after Dan Beachy-Quick The difference between marching and walking is the order to depart from the barracks, automatic rifles behind us. Around their stocks and grips, their barrels and magazines are the hands of guards, one of whom shouts from the muzzle of his mouth not a name, not one of our names, just you. It is as if he has rolled a boulder away from the entrance of a cave and waits for one of us to walk inside, to succumb to the curiosity of knowing who is being called. Dear lord, it is as if you gave us free will only to know its absence. Only to feel it being punctured by the free will of others. Instead of stepping out of line I pray this into the lingering you, which sounds like bread because I am hungry, almost like my own name, which I have tried but cannot eat. You, the guard shouts again, hey you, and this time one of us turns to face the guard—he steps out as though into a clearing, without the cover of understory. To see whether the you the guard calls out is the same his daughter touches when her lips would meet his cheek. Which, of course, it is, so the guard raises his rifle, aims it at the man’s body and shoots him.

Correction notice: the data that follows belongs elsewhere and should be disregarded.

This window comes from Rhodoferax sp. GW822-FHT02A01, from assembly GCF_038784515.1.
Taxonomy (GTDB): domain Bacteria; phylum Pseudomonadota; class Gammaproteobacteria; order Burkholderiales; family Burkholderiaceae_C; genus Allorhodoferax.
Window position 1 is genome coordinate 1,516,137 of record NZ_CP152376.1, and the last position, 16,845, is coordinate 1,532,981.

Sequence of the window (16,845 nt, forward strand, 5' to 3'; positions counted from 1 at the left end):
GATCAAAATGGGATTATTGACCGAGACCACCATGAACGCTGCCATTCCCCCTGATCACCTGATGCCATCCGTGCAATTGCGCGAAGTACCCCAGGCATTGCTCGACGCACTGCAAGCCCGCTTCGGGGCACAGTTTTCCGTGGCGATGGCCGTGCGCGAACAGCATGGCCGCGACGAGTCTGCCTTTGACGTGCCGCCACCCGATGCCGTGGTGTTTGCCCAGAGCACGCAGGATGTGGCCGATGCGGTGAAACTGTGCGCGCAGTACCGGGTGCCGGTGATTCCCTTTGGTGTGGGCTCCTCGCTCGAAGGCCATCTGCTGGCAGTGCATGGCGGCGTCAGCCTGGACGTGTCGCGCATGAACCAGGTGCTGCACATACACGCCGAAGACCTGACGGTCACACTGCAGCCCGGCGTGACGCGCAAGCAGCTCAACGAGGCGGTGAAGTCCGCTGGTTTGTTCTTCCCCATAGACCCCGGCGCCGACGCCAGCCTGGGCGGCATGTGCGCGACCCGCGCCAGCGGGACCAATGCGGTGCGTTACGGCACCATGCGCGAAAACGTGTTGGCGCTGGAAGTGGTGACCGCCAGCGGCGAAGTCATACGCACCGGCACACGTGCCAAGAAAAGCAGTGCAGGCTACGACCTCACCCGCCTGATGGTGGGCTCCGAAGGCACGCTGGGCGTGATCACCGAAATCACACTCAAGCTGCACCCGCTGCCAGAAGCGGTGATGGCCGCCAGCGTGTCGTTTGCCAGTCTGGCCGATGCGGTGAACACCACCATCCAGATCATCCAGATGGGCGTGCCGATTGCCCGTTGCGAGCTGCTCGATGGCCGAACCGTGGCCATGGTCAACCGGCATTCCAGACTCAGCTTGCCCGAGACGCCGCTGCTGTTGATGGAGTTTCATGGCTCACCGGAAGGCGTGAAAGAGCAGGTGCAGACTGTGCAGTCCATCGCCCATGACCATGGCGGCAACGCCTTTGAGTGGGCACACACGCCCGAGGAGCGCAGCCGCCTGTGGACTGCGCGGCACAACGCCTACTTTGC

This poem is supported in part by the National Endowment for the Arts.